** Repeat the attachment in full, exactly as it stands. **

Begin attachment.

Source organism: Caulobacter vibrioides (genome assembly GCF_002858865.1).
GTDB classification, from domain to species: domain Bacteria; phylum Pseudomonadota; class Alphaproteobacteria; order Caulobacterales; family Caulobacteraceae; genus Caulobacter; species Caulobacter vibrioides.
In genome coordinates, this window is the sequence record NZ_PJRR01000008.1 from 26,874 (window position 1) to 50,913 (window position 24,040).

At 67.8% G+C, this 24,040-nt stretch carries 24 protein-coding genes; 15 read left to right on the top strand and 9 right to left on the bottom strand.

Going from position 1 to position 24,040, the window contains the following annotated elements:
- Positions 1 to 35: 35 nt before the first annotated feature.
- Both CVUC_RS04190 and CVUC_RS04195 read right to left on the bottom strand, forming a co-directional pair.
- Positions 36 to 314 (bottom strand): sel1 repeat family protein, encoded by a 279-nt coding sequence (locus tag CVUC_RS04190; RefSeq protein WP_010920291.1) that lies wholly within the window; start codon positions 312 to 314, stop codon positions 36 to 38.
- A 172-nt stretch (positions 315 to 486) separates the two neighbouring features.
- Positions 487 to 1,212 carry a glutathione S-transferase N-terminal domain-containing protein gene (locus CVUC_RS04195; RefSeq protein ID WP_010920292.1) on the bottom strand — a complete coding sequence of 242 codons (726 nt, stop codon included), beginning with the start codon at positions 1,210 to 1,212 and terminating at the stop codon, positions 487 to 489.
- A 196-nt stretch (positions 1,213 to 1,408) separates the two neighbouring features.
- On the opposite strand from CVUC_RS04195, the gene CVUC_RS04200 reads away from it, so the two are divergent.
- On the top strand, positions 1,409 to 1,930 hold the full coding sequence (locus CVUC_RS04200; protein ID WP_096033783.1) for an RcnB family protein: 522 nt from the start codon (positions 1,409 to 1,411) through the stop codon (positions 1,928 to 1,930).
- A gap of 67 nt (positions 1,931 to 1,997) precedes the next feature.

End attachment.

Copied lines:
Source organism: Caulobacter vibrioides (genome assembly GCF_002858865.1).
GTDB classification, from domain to species: domain Bacteria; phylum Pseudomonadota; class Alphaproteobacteria; order Caulobacterales; family Caulobacteraceae; genus Caulobacter; species Caulobacter vibrioides.
In genome coordinates, this window is the sequence record NZ_PJRR01000008.1 from 26,874 (window position 1) to 50,913 (window position 24,040).

At 67.8% G+C, this 24,040-nt stretch carries 24 protein-coding genes; 15 read left to right on the top strand and 9 right to left on the bottom strand.

Going from position 1 to position 24,040, the window contains the following annotated elements:
- Positions 1 to 35: 35 nt before the first annotated feature.
- Both CVUC_RS04190 and CVUC_RS04195 read right to left on the bottom strand, forming a co-directional pair.
- Positions 36 to 314 (bottom strand): sel1 repeat family protein, encoded by a 279-nt coding sequence (locus tag CVUC_RS04190; RefSeq protein WP_010920291.1) that lies wholly within the window; start codon positions 312 to 314, stop codon positions 36 to 38.
- A 172-nt stretch (positions 315 to 486) separates the two neighbouring features.
- Positions 487 to 1,212 carry a glutathione S-transferase N-terminal domain-containing protein gene (locus CVUC_RS04195; RefSeq protein ID WP_010920292.1) on the bottom strand — a complete coding sequence of 242 codons (726 nt, stop codon included), beginning with the start codon at positions 1,210 to 1,212 and terminating at the stop codon, positions 487 to 489.
- A 196-nt stretch (positions 1,213 to 1,408) separates the two neighbouring features.
- On the opposite strand from CVUC_RS04195, the gene CVUC_RS04200 reads away from it, so the two are divergent.
- On the top strand, positions 1,409 to 1,930 hold the full coding sequence (locus CVUC_RS04200; protein ID WP_096033783.1) for an RcnB family protein: 522 nt from the start codon (positions 1,409 to 1,411) through the stop codon (positions 1,928 to 1,930).
- A gap of 67 nt (positions 1,931 to 1,997) precedes the next feature.